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September 7, 1993



Before Turnage, C.j., P.j.; Lowenstein and Hanna, JJ.

The opinion of the court was delivered by: Turnage

Donald Kenneth Alexander was charged with two counts of harassment under § 565.090, RSMo 1986. The jury found him guilty on both counts and assessed punishment at three months in jail on each count. The trial court sentenced Alexander to three months imprisonment on the first count, suspended execution of sentence as to the second count, and placed Alexander on unsupervised probation for two years. On appeal, Alexander contends the statute is not applicable to him since the party that received his communication was not one of the parties found to be the victims of his harassment and that the statute and its application to his statements made in a civil pleading violate his right to free speech and denied him access to the courts. Alexander raises additional points which will be discussed subsequently. Affirmed.

Alexander is a graduate of the University of Missouri Law School. His application for admission to the bar was denied. Alexander sued the local bar committee and others in federal court for conspiring to ". . . delay, hinder and eventually reject" his application to the bar association. Alexander's suit was dismissed on summary judgment. On appeal the Eighth Circuit issued an opinion and Alexander filed a petition for re-hearing. Steve Scott, the Committee's attorney, received a copy of the petition. In the petition, Alexander stated:

While I fully expect that this Petition for Rehearing will be summarily denied, I am filing it so that it will be on the official record and I am sending copies to the local and national news media so that when the corpses of co-conspirators are found, no one can say that there is no legal or rational basis for the killings. Since the civil courts and the United States Attorney's office refuse to even hear or investigate my complaint, I have no recourse but deadly force to expose and end the conspiracy that is gradually taking my life as surely as if I were being fed a deadly poison. I am willing to sacrifice the rest of my shattered life in order to ensure a jury trial concerning this matter so that the general public can see the total corruption of our legal system. Men have willing died for lesser causes. I will plead self-defense and justifiable homicide . . . The blood of the co-conspirators is upon their own heads.

Scott informed two members of the Committee, Wilson and Shurtleff, of the threats.

Alexander contends his right to Due Process was violated because the Amended Information did not sufficiently state a charge under § 565.090, RSMo 1986. That statute states in pertinent part:

1. A person commits the crime of harassment if for the purpose of frightening or disturbing another person, he

(1) communicated in writing or by telephone a threat to commit any felony; or . . .

Alexander argues that the term "communicated" in subdivision (1) does not include a message delivered by a third party but requires the message to be communicated to the person alleged to have been frightened or disturbed. Alexander claims the Amended Informations in this case are deficient because the persons disturbed (Shurtleff and Wilson) were different from the person who received the communication (Scott).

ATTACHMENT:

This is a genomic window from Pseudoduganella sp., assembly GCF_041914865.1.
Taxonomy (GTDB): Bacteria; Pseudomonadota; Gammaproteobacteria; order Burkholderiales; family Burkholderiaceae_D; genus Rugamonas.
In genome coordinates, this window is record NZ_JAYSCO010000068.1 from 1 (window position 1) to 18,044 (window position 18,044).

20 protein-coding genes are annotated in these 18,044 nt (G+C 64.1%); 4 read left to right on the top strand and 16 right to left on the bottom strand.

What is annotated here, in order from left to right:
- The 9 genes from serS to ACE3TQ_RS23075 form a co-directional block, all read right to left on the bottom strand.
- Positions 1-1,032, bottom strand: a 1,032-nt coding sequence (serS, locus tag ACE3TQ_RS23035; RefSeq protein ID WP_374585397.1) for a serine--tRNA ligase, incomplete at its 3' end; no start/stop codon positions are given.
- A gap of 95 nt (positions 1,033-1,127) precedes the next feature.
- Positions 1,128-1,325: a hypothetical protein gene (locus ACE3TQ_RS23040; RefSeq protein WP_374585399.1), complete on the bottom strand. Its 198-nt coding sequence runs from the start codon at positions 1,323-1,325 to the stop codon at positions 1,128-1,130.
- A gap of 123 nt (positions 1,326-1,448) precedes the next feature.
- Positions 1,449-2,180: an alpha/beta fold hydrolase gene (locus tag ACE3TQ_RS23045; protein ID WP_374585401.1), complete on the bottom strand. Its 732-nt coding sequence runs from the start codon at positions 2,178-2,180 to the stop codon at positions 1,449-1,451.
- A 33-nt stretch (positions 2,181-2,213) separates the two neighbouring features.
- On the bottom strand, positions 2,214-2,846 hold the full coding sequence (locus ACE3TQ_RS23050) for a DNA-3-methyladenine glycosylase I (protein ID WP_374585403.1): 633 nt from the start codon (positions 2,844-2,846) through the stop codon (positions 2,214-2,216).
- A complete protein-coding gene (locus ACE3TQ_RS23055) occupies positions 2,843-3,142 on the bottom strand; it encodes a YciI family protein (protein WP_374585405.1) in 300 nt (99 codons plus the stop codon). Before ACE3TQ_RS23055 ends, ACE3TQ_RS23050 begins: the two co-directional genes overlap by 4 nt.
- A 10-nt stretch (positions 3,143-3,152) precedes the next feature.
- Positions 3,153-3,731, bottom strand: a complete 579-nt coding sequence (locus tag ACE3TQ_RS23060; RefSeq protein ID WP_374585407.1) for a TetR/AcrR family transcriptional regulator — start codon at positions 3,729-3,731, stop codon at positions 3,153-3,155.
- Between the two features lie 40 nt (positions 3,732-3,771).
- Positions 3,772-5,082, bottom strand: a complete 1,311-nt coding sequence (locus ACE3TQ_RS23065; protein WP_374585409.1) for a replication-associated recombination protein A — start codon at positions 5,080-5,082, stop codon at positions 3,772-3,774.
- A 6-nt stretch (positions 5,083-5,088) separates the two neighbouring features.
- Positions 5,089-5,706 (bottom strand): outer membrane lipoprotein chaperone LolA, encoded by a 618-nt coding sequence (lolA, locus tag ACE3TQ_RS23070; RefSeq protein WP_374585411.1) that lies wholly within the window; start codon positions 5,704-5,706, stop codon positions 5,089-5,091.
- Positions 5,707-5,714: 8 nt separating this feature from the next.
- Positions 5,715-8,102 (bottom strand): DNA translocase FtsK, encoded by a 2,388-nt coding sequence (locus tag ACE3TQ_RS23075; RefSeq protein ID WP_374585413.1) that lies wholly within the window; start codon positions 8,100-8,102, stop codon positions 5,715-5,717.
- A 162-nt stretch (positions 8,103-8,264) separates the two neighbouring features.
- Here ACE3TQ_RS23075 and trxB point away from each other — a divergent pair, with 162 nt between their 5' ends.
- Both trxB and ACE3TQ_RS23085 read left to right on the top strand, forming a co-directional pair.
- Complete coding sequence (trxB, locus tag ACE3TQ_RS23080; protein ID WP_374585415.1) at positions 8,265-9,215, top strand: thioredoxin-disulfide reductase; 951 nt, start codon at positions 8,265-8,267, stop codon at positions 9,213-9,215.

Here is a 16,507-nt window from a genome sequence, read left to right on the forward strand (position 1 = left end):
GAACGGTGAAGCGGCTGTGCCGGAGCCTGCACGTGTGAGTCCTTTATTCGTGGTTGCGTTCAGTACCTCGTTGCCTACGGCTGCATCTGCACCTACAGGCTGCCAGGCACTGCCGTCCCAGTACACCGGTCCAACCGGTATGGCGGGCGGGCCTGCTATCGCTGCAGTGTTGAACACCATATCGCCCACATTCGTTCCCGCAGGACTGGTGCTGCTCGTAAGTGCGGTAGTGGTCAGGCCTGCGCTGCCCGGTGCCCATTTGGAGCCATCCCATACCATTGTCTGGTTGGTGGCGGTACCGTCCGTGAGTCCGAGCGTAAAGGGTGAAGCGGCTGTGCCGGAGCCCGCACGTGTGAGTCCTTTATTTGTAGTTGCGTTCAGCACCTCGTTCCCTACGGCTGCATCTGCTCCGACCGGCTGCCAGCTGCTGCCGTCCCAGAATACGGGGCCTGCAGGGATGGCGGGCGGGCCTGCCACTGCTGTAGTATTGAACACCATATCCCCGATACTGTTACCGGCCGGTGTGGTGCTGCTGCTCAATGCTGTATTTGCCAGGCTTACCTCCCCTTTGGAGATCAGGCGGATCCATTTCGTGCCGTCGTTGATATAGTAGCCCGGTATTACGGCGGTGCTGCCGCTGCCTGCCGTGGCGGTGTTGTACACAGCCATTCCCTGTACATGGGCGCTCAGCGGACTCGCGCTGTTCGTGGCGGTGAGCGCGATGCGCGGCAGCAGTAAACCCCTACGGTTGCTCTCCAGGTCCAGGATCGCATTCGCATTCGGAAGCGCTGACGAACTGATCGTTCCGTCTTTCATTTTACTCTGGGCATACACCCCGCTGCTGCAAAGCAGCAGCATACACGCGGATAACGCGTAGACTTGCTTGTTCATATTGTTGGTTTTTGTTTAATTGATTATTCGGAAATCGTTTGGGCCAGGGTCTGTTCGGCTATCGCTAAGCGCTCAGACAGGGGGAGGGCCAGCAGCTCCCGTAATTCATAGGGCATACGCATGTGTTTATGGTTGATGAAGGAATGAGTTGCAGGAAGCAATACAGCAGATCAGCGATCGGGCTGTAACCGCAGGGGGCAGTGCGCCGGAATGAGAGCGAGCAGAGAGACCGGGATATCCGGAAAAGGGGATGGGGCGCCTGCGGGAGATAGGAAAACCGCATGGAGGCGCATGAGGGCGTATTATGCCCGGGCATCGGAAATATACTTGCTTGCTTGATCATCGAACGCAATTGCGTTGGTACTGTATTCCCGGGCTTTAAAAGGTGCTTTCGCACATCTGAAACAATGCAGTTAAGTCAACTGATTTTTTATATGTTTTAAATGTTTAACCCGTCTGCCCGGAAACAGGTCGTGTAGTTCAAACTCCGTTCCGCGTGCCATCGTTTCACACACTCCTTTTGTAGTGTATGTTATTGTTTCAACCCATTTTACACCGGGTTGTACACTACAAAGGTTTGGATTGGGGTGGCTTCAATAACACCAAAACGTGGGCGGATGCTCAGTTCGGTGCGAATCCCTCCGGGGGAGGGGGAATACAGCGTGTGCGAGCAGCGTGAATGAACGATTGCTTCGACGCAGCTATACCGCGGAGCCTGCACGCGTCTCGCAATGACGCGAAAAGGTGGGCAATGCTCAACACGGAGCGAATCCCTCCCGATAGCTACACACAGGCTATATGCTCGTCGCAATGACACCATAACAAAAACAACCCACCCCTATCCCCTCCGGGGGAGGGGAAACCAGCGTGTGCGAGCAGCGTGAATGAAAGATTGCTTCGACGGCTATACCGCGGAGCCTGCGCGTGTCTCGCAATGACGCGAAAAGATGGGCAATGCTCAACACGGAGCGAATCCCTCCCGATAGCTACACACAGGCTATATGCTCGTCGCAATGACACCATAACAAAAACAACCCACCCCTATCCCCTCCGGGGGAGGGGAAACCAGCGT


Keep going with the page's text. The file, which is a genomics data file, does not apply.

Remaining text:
Alexander cites no authority for his interpretation of the statute and his argument attempts to read into the statute a restriction that is not present. If the legislature had intended such a result the statute could have required the person disturbed and the person communicated to be the same person. However, as written the statute makes no such requirement. Our courts are not to "read into a statute words not found within the statute when the language of the statute is clear." State v. Rellihan , 662 S.W.2d 535, 545[9] (Mo. App. 1983).

Under Alexander's interpretation someone who uses the mail or other courier services to deliver a harassing written message would avoid criminal liability. Such an interpretation is not warranted since the legislature is presumed not to intend an absurd result. State ex rel. McNary v. Hais , 670 S.W.2d 494, 495[1] (Mo. banc 1984). The use of an intermediary for the delivery of a threat to commit a felony will not absolve the maker of criminal liability under Sec. 565.090(1)(1).

Alexander also challenges the statute as being overbroad in violation of his First and Fourteenth Amendment right of free speech. This statute was previously attacked for vagueness and overbreadth in State v. Koetting, ("Koetting I ") 616 S.W.2d 822 (Mo. banc 1981). The court found the statute was not unconstitutionally vague or overbroad. Id. at 825-827[2,3]. The Appellant in Koetting I was later tried under § 565.090(1)(4) for making repeated harassing telephone calls and again challenged the statute as overbroad in State v. Koetting ("Koetting II"), 691 S.W.2d 328 (Mo. App. 1985). The court relied on Koetting I and rejected the constitutional challenge. Id. at 331[8,9].

The Supreme Court has jurisdiction over challenges to a state statute involving real and substantial constitutional questions, however, "a real and substantial constitutional question is not raised when the Supreme Court has once determined the question." Hampton Foods, Inc. v. Wetterau Finance Co. , 831 S.W.2d 699, 701[3] (Mo. App. 1992). Alexander's challenge is properly before this court since the Supreme Court previously decided ยง 565.090 is not unconstitutionally vague or overbroad in Koetting I . Alexander's challenge to ...

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